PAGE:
Evan Selinger Discusses How Journalists and Academics Hold Tech Accountable

By TAP Staff Blogger

Posted on March 31, 2021


When [Clive] Thompson and I first discussed the differences between tech reporting and humanities theorizing about technology, he made a compelling case that the two outlooks should mutually inform one another. Academic insights into matters like technological affordances should illuminate good reporting. And good academic analysis shouldn’t be so theoretical that it’s narcissistically enamored with concepts and ideas that sound impressive to specialized groups but are out of touch with lived experience. - Evan Selinger, “How Journalists and Academics Hold Tech Accountable” (Medium’s Open Dialog)


In the initial article for “Open Dialog,” a new conversation series hosted on Medium’s OneZero, philosophy professor Evan Selinger, Rochester Institute of Technology, talks with Clive Thompson about how the media covers responsible uses of technology. Mr. Thompson is a journalist who writes about technology and science for the New York Times Magazine, Wired, Smithsonian, and others. He is the author of Coders: The Making of a New Tribe and the Remaking of the World, (Penguin Press, March 2019).


Below are a few excerpts from “How Journalists and Academics Hold Tech Accountable,” Evan Selinger in conversation with Clive Thompson.


Selinger: Overall, do you think the current wave of tech coverage is rising to meet the big challenges of the day?


Thompson: Many journalists are writing about the impact technology has on society, including social media having this catalytic power on the warp and woof of our everyday thought, and they’re knocking it out of the park! To put their contributions in perspective, here’s a comparison. Feminism went from being a niche topic that was only occasionally reported on to a way of looking at social relationships that informs lots of reporting. Similarly, tech coverage evolved from an obsession with covering the latest capacity of consumer products to widespread, ethically, and politically informed reflections on a range of impacts. I’m not saying things are perfect. There’s still plenty of misogyny. And not all tech reporting is great. Sometimes it’s just rewritten industry press releases.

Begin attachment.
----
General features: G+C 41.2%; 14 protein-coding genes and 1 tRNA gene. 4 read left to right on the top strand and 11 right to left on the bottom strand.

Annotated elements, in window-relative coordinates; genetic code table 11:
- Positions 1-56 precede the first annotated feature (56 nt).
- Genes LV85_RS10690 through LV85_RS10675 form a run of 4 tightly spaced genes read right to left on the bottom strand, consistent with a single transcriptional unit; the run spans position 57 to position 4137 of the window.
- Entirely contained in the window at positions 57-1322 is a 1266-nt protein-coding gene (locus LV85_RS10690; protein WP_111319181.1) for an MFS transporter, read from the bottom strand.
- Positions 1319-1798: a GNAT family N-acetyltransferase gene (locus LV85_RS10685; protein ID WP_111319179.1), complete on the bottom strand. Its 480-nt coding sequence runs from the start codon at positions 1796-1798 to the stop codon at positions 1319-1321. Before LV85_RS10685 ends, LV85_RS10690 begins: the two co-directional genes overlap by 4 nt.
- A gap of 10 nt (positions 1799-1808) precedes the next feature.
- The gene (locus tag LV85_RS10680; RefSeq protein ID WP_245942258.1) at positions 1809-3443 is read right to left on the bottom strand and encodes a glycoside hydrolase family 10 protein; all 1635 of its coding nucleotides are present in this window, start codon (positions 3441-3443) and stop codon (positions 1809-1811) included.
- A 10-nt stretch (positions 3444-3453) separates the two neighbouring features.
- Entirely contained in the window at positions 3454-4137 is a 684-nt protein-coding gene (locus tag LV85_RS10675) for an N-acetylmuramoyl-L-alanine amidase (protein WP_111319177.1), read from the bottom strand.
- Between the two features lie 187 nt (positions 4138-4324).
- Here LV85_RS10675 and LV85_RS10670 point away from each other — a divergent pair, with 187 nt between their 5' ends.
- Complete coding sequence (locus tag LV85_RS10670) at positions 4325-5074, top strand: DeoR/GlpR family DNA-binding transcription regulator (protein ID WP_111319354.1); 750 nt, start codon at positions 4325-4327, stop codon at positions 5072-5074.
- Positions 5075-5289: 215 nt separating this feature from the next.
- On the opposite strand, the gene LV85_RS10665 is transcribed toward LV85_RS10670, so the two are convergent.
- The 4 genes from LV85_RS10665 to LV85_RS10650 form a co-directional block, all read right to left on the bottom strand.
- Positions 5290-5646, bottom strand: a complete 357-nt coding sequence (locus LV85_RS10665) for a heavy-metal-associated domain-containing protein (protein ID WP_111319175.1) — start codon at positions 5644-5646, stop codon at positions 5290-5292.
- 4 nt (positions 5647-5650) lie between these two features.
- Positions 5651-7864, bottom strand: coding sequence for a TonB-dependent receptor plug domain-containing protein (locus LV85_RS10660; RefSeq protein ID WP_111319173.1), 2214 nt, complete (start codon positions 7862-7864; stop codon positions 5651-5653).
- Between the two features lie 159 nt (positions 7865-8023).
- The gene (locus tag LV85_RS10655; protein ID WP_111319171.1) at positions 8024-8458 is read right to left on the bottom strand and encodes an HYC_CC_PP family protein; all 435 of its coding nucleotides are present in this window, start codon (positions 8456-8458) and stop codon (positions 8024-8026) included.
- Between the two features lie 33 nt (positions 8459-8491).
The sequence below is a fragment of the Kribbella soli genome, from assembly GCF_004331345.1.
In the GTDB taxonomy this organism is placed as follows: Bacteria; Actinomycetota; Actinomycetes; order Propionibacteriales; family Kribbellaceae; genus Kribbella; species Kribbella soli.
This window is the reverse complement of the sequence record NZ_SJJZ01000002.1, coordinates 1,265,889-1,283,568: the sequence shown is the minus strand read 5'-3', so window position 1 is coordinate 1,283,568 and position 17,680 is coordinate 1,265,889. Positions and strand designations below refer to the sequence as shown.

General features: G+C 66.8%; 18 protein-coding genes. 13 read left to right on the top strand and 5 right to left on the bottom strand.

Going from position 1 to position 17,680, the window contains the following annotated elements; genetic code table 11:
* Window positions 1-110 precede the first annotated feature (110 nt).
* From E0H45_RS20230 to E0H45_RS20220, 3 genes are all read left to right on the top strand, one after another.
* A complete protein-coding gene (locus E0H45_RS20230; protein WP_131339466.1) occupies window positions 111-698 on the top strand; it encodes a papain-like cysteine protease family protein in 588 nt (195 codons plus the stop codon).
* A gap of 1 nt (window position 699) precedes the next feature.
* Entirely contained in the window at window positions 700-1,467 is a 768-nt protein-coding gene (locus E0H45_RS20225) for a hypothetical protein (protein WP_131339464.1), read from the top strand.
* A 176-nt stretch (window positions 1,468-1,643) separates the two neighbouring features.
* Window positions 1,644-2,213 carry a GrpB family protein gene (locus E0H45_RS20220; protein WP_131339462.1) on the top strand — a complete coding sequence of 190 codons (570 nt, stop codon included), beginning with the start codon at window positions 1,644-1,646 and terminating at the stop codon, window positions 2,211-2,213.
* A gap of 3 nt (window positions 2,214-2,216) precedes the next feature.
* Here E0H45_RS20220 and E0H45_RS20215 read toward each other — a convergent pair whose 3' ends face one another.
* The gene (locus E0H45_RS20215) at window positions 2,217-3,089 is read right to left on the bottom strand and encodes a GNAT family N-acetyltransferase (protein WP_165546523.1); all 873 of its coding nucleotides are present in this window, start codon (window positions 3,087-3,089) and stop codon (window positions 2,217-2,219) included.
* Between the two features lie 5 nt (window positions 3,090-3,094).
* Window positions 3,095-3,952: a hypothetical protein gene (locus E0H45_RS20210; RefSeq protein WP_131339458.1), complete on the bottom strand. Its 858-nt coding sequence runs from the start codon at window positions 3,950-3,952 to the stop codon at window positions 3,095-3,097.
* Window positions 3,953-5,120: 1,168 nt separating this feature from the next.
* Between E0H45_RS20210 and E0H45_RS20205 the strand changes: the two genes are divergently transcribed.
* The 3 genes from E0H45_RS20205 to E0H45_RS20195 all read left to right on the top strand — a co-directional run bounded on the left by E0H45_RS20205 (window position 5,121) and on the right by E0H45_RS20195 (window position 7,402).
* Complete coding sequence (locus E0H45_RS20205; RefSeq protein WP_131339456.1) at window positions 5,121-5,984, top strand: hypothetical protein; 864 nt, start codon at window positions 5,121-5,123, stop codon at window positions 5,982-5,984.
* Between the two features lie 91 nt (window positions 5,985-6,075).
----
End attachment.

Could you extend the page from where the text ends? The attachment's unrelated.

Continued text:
Selinger: In the moment, it can be hard to know when a warning about future dangers is prescient. After all, so many technological predictions are flawed. But what about the younger generation of reporters? Given their formative experiences, should they have been more attuned?


Thompson: They got played. Reporters covering memes didn’t realize how politically dangerous irony can be — that it’s not just a laughing matter. They also didn’t recognize that writing these stories meant they were doing precisely what hate groups wanted: giving mainstream media attention to propaganda. These groups were looking to game the system — to find a way to expand their messages beyond dark places like 4chan and normalize offensive content. Whitney Philips’ report, “The Oxygen of Amplification: Better Practices for Reporting on Extremists, Antagonists, and Manipulators” brilliantly captures the situation.


Read the full article and transcript of Professor Selinger’s interview with Clive Thompson: “How Journalists and Academics Hold Tech Accountable” (Open Dialog, Medium, March 31, 2021).


This conversation is the first of a series being launched by Medium’s OneZero. Future conversations between Professor Selinger and leading academics, journalists, activists, tech workers, and scientists will cover topics such as designing social robots, Big Tech and ethics, using AI responsibly in medicine, controversies surrounding emotion-recognition technology, and the argument to ban AI proctoring software. Upcoming conversations can be found at Open Dialogue.


Evan Selinger is a Professor of Philosophy at Rochester Institute of Technology and an Affiliate Scholar at Northeastern University’s Center for Law, Innovation, and Creativity. He is also a Senior Fellow at the Future of Privacy Forum. Professor Selinger’s research primarily addresses ethical issues concerning technology, including artificial intelligence, science, and the law.